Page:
Imagine the book as a repository of memories: to turn the pages is to remember. Fiction, in particular, encourages flipping back and forth through memory’s volume. An author’s life informs her fiction. Memories, personal and second-hand, play a pivotal role in the formation of narrative structures. In a début novel, it is not uncommon for the author to resort to childhood sources for inspiration, childhood being a country far enough removed from contemporary experience for imagination to override reality.
Francesca Sasnaitis reviews 'Sufficient Grace' by Amy Espeseth
by Amy Espeseth
Scribe, $29.95 pb, 336 pp, 9781922070029
Read the rest of this article by subscribing to ABR Online for as little as $10 a month. We offer a range of subscription options, including print, which can be found by clicking here. If you are already a subscriber, enter your username and password in the ‘Log In’ section in the top right-hand corner of the screen. If you require assistance, contact us or consult the Frequently Asked Questions page.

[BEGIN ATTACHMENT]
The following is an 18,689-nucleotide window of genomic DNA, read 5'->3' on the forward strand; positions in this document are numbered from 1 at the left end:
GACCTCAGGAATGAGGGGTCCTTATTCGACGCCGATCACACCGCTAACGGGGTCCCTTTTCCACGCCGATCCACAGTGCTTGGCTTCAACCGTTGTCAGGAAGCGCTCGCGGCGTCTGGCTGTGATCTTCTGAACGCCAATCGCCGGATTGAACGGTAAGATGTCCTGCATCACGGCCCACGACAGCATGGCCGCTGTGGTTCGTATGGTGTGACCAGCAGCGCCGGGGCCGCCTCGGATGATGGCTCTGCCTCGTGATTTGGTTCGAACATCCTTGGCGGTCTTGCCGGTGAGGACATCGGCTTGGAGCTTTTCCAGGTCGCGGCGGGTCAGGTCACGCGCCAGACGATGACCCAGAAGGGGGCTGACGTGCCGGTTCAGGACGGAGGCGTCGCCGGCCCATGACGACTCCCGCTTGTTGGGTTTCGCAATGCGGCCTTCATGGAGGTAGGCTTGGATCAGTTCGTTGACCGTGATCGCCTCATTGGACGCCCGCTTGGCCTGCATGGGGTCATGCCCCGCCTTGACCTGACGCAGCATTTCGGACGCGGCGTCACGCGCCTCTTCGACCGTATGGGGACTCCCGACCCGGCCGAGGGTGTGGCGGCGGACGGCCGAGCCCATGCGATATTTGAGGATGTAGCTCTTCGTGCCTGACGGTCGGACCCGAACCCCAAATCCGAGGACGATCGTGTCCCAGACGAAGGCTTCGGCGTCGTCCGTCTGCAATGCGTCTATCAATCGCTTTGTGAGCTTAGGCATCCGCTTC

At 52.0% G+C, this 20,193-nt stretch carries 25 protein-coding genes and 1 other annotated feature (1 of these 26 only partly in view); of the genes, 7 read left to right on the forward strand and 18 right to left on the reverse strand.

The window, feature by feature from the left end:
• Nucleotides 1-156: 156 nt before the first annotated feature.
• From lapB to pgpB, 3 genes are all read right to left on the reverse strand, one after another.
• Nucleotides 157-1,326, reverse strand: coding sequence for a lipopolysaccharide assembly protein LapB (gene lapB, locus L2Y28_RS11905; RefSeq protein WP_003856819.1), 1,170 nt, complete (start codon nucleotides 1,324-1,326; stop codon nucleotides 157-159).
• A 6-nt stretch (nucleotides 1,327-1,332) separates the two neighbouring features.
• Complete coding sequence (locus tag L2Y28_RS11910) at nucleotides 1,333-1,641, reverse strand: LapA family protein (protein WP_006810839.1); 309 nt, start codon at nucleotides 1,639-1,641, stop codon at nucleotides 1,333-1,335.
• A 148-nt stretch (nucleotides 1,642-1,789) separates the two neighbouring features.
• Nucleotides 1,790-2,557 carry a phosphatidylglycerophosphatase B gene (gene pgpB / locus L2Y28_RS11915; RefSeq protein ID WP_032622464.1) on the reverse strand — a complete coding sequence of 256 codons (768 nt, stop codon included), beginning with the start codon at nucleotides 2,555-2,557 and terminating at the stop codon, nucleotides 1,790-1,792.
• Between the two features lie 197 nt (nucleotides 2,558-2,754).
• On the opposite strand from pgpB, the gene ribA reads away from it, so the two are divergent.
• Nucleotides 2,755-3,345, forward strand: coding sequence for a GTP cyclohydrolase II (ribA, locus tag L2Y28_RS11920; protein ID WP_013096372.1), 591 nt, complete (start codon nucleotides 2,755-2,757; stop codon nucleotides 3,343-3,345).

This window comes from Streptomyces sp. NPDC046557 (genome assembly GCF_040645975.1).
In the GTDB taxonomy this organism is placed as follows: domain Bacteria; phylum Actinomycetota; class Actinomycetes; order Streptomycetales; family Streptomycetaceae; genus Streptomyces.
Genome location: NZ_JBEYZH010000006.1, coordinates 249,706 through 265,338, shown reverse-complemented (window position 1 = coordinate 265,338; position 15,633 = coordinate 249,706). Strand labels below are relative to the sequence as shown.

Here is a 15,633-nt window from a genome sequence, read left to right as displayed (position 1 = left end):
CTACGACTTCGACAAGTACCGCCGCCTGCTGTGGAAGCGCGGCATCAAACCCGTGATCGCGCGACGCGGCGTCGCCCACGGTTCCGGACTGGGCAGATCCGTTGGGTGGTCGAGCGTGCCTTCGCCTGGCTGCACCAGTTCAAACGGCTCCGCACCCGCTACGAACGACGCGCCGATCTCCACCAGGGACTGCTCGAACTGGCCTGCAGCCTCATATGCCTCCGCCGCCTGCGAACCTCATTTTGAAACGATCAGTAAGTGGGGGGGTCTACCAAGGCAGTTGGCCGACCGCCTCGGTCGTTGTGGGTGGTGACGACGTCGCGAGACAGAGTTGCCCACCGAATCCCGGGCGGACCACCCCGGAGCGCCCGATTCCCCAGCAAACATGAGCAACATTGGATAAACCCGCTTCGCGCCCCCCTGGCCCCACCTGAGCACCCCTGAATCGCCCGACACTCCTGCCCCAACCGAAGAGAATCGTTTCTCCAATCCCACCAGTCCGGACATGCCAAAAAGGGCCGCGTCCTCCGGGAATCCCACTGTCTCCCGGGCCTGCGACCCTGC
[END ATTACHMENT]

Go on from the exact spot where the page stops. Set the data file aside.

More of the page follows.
Francesca Sasnaitis is a PhD candidate in Creative Writing at the University of Western Australia and has recently completed her first novel, Summerlands, which is partially based on her family’s experience of World War II.
By this contributor
Leave a comment
Please note that all comments must be approved by ABR and comply with our Terms & Conditions.
NB: If you are an ABR Online subscriber or contributor, you will need to login to ABR Online in order to post a comment. If you have forgotten your login details, or if you receive an error message when trying to submit your comment, please email your comment (and the name of the article to which it relates) to email@example.com. We will review your comment and, subject to approval, we will post it under your name.